You can use MuffinTerm for uploading and downloading files to and from a BBS. Several popular file transfer protocols are supported.
The XMODEM protocol was created in 1977 at the dawn of the BBS era and is still in use today (sometimes even outside of BBSes). It’s a very basic protocol, and has a number of limitations—for example, it will always round the size of a file up to the next 128-byte “block,” such that most files will accumulate “junk bytes” at the end after transfer. However, it’s supported virtually everywhere.
MuffinTerm supports the original XMODEM protocol as well as the XMODEM-CRC and XMODEM-1K variations. XMODEM-CRC implements more robust error detection (very useful over error-prone telephone lines back in the day). XMODEM-1K uses larger (1KB) packets for more efficient transfer over faster modems.
When transferring a file via XMODEM, you can select either XMODEM or XMODEM-1K. MuffinTerm will use the CRC extension automatically (with either version) if the remote end supports it.
When downloading a file via XMODEM, you’ll need to provide a filename to save the file as, since XMODEM doesn’t include the filename as part of the protocol.
The YMODEM protocol extends XMODEM with a number of useful features. It was introduced in 1985 and became popular on BBSes, though a number of sometimes incompatible variations appeared over time.
Unlike XMODEM, YMODEM sends a file’s name and size as part of the protocol, so files won’t accumulate “junk” bytes, and you don’t have to provide a name when downloading a file. YMODEM also uses CRC-based error detection and 1K packets by default.
MuffinTerm supports standard YMODEM (also known as YMODEM Batch) and the YMODEM-g variation originally designed for error-correcting modems or digital lines.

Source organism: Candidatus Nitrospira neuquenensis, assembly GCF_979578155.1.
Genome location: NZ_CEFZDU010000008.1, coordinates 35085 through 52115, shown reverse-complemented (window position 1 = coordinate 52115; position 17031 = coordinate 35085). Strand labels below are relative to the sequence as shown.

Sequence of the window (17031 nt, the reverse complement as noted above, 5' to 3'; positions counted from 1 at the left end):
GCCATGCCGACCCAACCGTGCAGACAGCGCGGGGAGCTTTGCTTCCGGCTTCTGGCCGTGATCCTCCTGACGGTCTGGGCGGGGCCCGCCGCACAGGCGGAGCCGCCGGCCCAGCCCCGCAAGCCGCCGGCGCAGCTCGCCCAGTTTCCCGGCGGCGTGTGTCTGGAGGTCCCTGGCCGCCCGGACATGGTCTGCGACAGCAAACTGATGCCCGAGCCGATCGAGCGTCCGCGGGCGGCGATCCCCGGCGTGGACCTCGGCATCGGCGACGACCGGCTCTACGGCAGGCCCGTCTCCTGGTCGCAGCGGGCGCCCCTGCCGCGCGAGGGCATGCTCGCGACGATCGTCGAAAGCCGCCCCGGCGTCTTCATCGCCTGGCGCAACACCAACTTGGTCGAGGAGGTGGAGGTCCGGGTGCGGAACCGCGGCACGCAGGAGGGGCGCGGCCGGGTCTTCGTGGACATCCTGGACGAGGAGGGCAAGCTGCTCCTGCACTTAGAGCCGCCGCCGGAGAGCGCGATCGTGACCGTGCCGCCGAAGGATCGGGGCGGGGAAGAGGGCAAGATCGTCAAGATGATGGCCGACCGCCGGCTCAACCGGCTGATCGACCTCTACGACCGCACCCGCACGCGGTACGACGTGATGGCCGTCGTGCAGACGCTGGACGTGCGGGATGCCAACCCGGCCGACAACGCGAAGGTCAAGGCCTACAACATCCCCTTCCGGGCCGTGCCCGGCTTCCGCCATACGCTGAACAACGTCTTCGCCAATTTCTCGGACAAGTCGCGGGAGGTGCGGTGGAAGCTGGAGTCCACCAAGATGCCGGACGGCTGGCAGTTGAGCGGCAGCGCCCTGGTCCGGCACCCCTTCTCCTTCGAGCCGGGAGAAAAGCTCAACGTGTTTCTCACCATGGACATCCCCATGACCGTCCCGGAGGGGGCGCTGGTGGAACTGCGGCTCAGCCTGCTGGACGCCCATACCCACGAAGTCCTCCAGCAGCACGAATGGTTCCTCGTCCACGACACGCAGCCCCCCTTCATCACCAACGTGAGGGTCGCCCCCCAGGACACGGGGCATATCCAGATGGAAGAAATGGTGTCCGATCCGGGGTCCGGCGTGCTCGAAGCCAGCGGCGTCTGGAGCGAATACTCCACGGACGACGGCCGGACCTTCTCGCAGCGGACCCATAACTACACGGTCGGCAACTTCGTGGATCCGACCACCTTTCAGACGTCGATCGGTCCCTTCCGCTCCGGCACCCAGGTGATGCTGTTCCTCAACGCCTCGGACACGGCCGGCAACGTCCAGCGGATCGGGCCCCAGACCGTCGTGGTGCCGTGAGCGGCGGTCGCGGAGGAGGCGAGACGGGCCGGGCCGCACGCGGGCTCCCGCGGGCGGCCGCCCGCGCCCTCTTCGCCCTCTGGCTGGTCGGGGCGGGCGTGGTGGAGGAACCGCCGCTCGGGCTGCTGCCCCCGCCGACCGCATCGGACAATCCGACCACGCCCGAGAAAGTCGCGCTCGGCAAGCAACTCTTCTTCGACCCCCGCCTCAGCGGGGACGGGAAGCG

Both versions of YMODEM allow multiple files to be sent in a single transfer session. They provide all the same features, except that YMODEM-g omits any error recovery—a transfer is immediately aborted if an error is detected. (This was intended to reduce overhead when using modems with built-in error correction or over other connections that were expected to be error-free.)
The ZMODEM protocol was created in 1986 with the intention of improving on a number of shortcomings in earlier protocols. It became very popular on BBSes and was probably the most common file transfer protocol in use by the 1990s.
Like YMODEM, ZMODEM can send multiple files in a single session (though the underlying protocol is different). It also has unique features, such as the ability to detect the start of a file transfer, allowing a client to automatically begin a download or upload (if desired).
In addition to ZMODEM auto-start (described below), you can manually initiate an upload or download at any time while connected to a BBS.
Using a keyboard, you can start a download by pressing the “Page Down” key. On iOS/iPadOS, you can also press ⌘D. Alternatively, you can select a protocol from the Console → Download menu on macOS or tap the download button on the button bar in iOS/iPadOS to start a download.
To start an upload, press the “Page Up” key, or ⌘U on iOS/iPadOS; or use the Console → Upload menu (macOS) or the upload button (iOS/iPadOS).